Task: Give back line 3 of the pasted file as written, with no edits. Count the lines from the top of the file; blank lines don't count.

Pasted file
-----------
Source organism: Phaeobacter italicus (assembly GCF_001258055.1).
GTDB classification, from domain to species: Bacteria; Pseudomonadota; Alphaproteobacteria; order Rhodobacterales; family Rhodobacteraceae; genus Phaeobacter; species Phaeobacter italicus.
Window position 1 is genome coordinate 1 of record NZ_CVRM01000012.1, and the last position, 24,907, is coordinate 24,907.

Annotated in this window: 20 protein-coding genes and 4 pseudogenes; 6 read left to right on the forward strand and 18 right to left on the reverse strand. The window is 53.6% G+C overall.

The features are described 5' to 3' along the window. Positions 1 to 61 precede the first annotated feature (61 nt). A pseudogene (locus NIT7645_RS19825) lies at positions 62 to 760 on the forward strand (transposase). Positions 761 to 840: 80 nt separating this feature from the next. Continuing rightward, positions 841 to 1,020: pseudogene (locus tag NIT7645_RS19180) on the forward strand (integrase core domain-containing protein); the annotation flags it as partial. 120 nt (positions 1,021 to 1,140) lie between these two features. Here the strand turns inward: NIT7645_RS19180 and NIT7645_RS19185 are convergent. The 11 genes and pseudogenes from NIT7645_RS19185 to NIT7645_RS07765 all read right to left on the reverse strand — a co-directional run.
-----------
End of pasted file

Window position 1 is genome coordinate 1 of record NZ_CVRM01000012.1, and the last position, 24,907, is coordinate 24,907.